Moiliili high-rise waits for elevator inspection

Published: Apr. 10, 2012 at 8:37 PM HST|Updated: Apr. 11, 2012 at 12:22 PM HST
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Jon Gunderson
Jon Gunderson
Jeffery Chow Hoy
Jeffery Chow Hoy

MOILIILI (HawaiiNewsNow) - Tenants in the Plumeria Hale high-rise are learning the hard way about elevator inspections -- the state is backlogged, and their only elevator is on the list.

There are 66 units in the 21-story building. Since mid-March the only way up and down has been the stairwell.

"It's a bummer doing laundry and bringing up groceries," tenant Taylor Riis said.

At least once a day he climbs fourteen floors to his apartment. The elevator was shut down for an upgrade, but tenants say the work is nearly completed.

"Our elevator is basically ready, that's what we've been told," Jon Gunderson said. "We're just waiting for an inspector to approve it before anyone can use it."

But the wait will be longer than expected. The state was supposed to inspect the renovated elevator tomorrow. The inspector canceled and pushed it back to next week.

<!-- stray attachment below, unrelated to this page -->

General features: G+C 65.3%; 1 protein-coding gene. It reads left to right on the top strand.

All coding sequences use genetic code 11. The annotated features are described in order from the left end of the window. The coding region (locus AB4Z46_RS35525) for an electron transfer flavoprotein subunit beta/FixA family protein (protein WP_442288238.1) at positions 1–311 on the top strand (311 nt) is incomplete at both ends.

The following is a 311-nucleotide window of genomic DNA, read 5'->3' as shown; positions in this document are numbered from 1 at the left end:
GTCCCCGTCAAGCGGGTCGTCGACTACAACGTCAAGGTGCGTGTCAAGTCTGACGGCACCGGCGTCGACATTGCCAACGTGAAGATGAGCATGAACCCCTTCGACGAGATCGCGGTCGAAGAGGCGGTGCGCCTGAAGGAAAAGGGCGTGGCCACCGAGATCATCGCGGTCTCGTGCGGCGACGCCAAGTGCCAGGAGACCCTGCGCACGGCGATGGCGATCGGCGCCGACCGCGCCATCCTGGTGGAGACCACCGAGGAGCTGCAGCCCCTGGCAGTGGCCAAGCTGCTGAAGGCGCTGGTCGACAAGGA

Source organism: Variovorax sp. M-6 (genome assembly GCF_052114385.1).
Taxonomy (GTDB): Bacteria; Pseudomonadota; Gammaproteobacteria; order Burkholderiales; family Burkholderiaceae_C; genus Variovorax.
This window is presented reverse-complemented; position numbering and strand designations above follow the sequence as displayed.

"It is quite disappointing. But I guess it's because the state has so much projects that they are dealing with," tenant Jeffery Chow Hoy said.

"There are 5,900 elevators in the state. When you add wheelchair lifts and other devices that number jumps to 6,900. They have to be inspected annually. But many are running with expired permits, and inspections are behind schedule.

Years of budget cuts reduced the state's elevator inspection team from 22 in 1995 to the present roster of six.

"I know on Oahu there's so many buildings with elevators," Gunderson said. "It's kind of worrisome to know that we're so short staffed of people inspecting our elevators. An elevator is something we use every day."

Senate Bill 2220 calls for doubling the number of elevator inspectors to a dozen. Money would come from a special fund.

"Our top priority remains ensuring the public's safety. We're hopeful that the legislature will pass the bill later this month," said Dwight Takamine, director of the Department of Labor and Industrial Relations.

As for the Plumeria Hale, the delay means extra days residents climb the stairs while their new elevator sits. Inspection day can't come soon enough.

"I'll probably be counting them down," Riis said.

"It'll make my laundry easier, that's for sure," Chow Hoy said.

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